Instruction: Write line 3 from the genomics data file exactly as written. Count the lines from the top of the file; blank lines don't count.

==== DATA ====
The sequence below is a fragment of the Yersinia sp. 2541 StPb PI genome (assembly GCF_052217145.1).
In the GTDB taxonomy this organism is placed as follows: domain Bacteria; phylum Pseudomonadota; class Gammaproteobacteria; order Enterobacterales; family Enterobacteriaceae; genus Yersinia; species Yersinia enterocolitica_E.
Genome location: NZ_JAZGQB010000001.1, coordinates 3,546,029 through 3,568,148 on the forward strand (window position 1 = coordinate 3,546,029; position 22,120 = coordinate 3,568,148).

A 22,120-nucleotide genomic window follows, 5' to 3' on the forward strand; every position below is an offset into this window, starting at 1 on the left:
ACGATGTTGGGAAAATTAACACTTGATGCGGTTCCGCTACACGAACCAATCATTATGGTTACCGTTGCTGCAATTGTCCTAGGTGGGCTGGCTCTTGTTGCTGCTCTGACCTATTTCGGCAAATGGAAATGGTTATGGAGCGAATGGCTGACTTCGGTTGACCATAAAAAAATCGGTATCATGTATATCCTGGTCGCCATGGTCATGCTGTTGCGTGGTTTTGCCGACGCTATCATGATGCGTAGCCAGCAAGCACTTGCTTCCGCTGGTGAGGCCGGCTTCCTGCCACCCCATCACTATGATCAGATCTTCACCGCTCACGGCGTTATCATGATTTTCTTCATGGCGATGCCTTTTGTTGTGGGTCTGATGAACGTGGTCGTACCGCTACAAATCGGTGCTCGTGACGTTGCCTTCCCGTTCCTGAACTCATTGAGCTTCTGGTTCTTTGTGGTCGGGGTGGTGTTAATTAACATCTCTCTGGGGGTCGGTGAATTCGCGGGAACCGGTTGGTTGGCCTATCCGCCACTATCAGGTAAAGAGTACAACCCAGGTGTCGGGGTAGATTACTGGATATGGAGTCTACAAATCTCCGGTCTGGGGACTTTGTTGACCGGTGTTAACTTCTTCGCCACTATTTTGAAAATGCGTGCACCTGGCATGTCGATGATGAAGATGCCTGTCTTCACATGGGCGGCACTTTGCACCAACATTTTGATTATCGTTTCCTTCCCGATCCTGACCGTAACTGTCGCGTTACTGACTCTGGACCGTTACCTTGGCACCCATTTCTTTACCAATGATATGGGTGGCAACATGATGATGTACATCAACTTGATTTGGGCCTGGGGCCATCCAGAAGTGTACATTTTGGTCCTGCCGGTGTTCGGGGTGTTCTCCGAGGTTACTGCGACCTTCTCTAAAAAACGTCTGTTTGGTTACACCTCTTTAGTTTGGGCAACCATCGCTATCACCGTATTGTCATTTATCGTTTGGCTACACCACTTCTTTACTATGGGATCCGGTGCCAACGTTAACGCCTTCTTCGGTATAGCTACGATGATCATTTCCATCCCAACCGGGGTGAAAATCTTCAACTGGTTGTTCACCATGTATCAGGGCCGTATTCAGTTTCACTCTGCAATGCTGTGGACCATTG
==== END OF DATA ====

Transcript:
Genome location: NZ_JAZGQB010000001.1, coordinates 3,546,029 through 3,568,148 on the forward strand (window position 1 = coordinate 3,546,029; position 22,120 = coordinate 3,568,148).